Tuesday, April 24, 2018

Cloudflare, and then Vox, both double-slam FOSTA as a virus likely to destroy Section 230 and Internet user generated content



Recently, Vice reported that Cloudflare – which, remember, in a fit of virtue signaling, had banned Daily Stormer in August after Charlottesville and which pretty much got that alt-right site blackballed – now has banned “switter”, an Australian “dating” site, out of fears of the downstream liability risks from FOSTA. 

Furthermore, after an initial vague statement about TOS, Cloudflare said that the Internet is a little less free than it was because of unintended consequences, and that Congress, under political pressure, was willing to ask for some sacrifice from the elitist know-it-alls to protect the “people”.  Cloudflare especially said that Congress is lazy about understanding Internet “infrastructure.”
It’s notable that Cloudflare took this action against a company that operates out of Australia based on US laws. Imagine the parallels. 

Then Vox came along, April 23, with a double-header on the threat to Section 230.  The “nightcap” was an article by Emily Stewart, “The next big battle over Internet freedom is here”.  The obvious question, which will boil for the next “two to five” years, will be downstream liability over other dangerous issues:  terror recruiting, weapons information, fake news (itself obviously potential libel), revenge porn and cyber stalking, as well as “misuse” of consumer data.  (Targeting group-centric “hate speech” might be harder because of the way the First Amendment is set up, but Europe already does that.) But the “afternoon game” had been a Vox explainer by Aja Romano is titled more stridently, “A new law intended to curb sex trafficking threatens the future of the Internet as we know it.”  Romano notes that some groups want to take this further into areas like pornography addiction and degradation of women.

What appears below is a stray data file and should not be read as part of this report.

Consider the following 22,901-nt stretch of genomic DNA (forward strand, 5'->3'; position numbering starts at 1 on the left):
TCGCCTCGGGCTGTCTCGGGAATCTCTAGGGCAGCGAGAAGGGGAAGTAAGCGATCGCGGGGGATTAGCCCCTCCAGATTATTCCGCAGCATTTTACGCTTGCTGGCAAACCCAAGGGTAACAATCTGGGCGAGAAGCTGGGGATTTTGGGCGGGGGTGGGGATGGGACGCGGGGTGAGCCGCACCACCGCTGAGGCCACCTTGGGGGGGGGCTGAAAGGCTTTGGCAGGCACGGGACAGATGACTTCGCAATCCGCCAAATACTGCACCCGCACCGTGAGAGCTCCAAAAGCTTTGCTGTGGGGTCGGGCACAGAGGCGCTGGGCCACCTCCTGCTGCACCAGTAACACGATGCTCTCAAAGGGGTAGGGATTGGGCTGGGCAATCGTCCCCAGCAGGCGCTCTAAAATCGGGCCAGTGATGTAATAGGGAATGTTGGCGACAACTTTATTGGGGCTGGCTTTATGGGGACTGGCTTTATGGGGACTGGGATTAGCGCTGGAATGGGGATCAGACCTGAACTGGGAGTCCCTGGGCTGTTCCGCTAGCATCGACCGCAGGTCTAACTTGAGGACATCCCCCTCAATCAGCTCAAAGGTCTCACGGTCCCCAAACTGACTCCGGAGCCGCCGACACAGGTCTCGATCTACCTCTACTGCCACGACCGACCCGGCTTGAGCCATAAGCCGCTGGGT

One aspect of the discussion that seems to be missing:  different providers do different things and have widely varying degrees of downstream risk, at least to sex trafficking promotion.  Websites that cater to personal needs obviously would have the highest risk.  Hosting services (which websites use but which readers don’t directly log on to) would have mathematically much lower risks, as would CDN’s like Cloudflare and SiteLock. Social media would have higher risks, but already have become proactive in screening a lot of content with artificial intelligence (which Facebook and YouTube, despite all their controversy, are getting better at). The same holds for parallel problems in the copyright world (covered by a different set of laws – DMCA Safe Harbor).  

I could back up and restart a discussion of personal moral philosophy, about the “privilege of being listened to”, as I have in my books.  No doubt, user generated content (like mine) can hold big media and politicians honest, but the weakness of this argument seems to be rooted in the obvious history, that until the mid 1990s at the earliest, you generally couldn’t publish yourself “to the world” unless the publication could pay for itself, and we got along and survived Vietnam, Nixon, and got as far as starting to debate gays in the military in old fashioned media, before the Internet suddenly gave us all a new voice.

No doubt, though, asymmetric individual speech can weaken group-based conventional activism, as well as, with some speakers, exacerbate social tensions over inequality – at least through the hypocrisy which others can pick up on.

We’re starting to see why authoritarian societies, even milder ones (like Singapore) believe they have to collar individualized speech to maintain public safety. 

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